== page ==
It can help to familiarize yourself with the usual phone interview questions. Often, phone interviews don't go into specifics. Rather, they tend to be aimed at obtaining information about whether you have the experience that is relevant to the job, whether you seem like an enthusiastic worker, and if you have good communication skills. It can help to practice articulating yourself to a friend, to prepare for a phone interview.
A few questions to prepare for:
- Why do you want to work from home? Use this as an opportunity to stress your independence and productivity, not give a laundry list of reasons you need more time off or can’t work on Fridays. Focus on your strengths, not things that may be seen as a weakness or potential problem down the road.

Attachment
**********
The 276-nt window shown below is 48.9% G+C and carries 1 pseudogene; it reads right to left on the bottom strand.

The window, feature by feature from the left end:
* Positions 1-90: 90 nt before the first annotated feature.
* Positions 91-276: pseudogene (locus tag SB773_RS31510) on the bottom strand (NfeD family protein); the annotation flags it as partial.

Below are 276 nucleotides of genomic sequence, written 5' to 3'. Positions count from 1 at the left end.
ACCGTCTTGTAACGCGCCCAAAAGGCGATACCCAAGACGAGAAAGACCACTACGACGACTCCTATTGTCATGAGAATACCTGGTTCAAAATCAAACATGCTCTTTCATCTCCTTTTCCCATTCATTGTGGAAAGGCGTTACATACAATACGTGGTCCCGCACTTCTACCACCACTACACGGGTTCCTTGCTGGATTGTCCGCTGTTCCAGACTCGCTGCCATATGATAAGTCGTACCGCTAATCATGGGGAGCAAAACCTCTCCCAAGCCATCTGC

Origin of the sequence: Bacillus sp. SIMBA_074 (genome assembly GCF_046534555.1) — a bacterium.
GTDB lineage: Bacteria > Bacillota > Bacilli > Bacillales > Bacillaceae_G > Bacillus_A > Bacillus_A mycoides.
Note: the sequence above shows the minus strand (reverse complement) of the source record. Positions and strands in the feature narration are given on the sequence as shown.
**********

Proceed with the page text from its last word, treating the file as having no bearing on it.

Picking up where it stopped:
- Why should we hire you? Thoroughly read through the job description and requirements. Make a few notes about how and why you are a good match.
- Why do you want this job?
- How would you handle a difficult customer?
- What would you do if you had an emergency and couldn’t make your shift?
- What would you do if your computer locked up during your shift?
- What do you like to do during your free time?
5. Remember that you'll be making your first impression
In a study published in the journal Psychological Science, researchers found that people obtained their first impressions of people in mere fractions of a second.